'Statues in the New Palace at Westminster'

1 portrait of King William II ('Rufus')

'Statues in the New Palace at Westminster'

published by Illustrated London News
wood engraving, published 10 February 1855
15 7/8 in. x 11 1/4 in. (403 mm x 287 mm) paper size
acquired unknown source
Reference Collection
NPG D47365


Click on the links below to find out more:

Share this

Artistback to top

Sittersback to top

  • Queen Anne (1665-1714), Reigned 1702-14. Sitter associated with 73 portraits.
  • Anne of Denmark (1574-1619), Queen of James I. Sitter associated with 48 portraits.
  • King Charles II (1630-1685), Reigned 1660-85. Sitter associated with 294 portraits.
  • Oliver Cromwell (1599-1658), Lord Protector of England. Sitter associated with 224 portraits.
  • King Edward II (1284-1327), Reigned 1307-27. Sitter associated with 26 portraits.
  • King Edward VI (1537-1553), Reigned 1547-53. Sitter associated with 47 portraits.
  • Eleanor of Aquitaine (circa 1122-1204), Consort of Louis VII, King of France, and later of King Henry II. Sitter associated with 3 portraits.
  • Queen Elizabeth I (1533-1603), Reigned 1558-1603. Sitter associated with 133 portraits.
  • Elizabeth Woodville (circa 1437-1492), Queen of Edward IV. Sitter in 13 portraits.
  • King Henry I (1068 or 1069-1135), Reigned 1100-35. Sitter associated with 18 portraits.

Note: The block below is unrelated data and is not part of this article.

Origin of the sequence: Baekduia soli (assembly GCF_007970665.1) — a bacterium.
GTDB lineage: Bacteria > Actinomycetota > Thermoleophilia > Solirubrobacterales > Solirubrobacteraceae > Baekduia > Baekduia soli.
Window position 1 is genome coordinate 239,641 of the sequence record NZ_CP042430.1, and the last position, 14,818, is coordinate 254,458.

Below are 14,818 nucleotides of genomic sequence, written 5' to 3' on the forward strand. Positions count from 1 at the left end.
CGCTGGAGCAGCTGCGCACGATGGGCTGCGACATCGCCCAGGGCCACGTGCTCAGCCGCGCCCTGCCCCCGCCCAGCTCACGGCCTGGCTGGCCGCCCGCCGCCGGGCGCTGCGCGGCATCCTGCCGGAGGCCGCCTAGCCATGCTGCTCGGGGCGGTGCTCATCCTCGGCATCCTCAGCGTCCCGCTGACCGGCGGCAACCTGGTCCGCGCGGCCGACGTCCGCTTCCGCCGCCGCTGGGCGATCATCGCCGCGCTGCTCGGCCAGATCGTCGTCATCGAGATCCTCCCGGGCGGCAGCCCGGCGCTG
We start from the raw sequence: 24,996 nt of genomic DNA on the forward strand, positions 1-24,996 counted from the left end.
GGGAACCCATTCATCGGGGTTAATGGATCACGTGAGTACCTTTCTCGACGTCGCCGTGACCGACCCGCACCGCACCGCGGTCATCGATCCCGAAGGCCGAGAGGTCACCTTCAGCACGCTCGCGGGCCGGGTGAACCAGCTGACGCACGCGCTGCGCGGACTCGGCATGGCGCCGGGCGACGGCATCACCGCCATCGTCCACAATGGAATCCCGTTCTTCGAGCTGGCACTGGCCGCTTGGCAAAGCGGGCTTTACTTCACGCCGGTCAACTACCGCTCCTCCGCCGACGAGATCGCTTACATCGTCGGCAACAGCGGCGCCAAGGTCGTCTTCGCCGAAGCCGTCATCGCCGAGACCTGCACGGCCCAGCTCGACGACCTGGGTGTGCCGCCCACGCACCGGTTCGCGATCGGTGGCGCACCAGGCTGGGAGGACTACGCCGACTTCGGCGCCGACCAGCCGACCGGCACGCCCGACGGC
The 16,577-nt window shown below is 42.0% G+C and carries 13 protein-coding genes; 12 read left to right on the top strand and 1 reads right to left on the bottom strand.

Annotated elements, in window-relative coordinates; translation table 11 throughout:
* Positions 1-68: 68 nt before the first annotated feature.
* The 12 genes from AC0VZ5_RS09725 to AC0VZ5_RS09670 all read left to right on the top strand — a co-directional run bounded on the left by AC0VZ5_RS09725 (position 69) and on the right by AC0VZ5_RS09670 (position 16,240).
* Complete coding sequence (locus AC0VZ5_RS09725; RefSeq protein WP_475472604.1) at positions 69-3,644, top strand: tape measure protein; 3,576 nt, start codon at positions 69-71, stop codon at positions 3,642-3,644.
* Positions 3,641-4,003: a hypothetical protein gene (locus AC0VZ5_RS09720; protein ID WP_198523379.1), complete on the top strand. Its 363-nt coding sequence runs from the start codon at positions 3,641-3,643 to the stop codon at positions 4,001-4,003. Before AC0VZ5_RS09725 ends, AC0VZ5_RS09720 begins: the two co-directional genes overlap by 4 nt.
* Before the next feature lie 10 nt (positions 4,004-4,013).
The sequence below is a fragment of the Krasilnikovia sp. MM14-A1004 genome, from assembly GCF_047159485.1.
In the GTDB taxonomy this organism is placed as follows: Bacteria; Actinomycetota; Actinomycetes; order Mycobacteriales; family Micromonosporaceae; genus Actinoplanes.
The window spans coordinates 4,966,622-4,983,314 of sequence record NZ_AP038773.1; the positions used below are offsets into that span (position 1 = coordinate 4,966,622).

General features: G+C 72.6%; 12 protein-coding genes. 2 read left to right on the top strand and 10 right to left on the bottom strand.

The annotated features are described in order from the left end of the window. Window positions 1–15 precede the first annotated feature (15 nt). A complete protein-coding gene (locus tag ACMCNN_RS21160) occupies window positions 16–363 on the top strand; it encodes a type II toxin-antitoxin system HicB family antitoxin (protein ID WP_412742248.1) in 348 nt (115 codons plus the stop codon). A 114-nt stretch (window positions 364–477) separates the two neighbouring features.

• King Henry VI (1421-1471), Reigned 1422-61 and 1470-71. Sitter associated with 38 portraits.
  • King Henry VIII (1491-1547), Reigned 1509-47. Sitter associated with 97 portraits.
  • King James I of England and VI of Scotland (1566-1625), Reigned Scotland 1567-1625 and England 1603-25. Sitter associated with 198 portraits.
  • Margaret of France (1279?-1318), Second consort of King Edward I. Sitter associated with 2 portraits.
  • Henrietta Maria (1609-1669), Queen of Charles I. Sitter associated with 87 portraits.
  • Queen Mary II (1662-1694), Reigned with William III 1689-94. Sitter associated with 94 portraits.
  • Matilda of Flanders (circa 1031-1083), Queen consort of William the Conqueror. Sitter in 3 portraits.
  • Matilda of Boulogne (circa 1103-1152), Queen consort of King Stephen. Sitter in 2 portraits.
  • King Richard I ('the Lionheart') (1157-1199), Reigned 1189-99. Sitter associated with 23 portraits.
  • King Richard II (1367-1400), Reigned 1377-99. Sitter associated with 33 portraits.
  • King Stephen (circa 1092-1154), Reigned 1135-54. Sitter associated with 21 portraits.
  • King William I ('The Conqueror') (1027 or 1028-1087), Reigned 1066-87. Sitter associated with 22 portraits.
  • King William II ('Rufus') (circa 1056-1100), Reigned 1087-1100. Sitter associated with 19 portraits.
  • King William III (1650-1702), Reigned 1689-1702. Sitter associated with 140 portraits.

Placesback to top

Events of 1855back to top

Current affairs

Palmerston becomes Prime Minister, leading a coalition government after Lord Aberdeen loses a vote of confidence over his handling of the Crimean war. Known by the nickname 'Lord Pumicestone' for his abrasive style, Palmerston is the oldest prime minister in history to take up the post for the first time at the age of 71.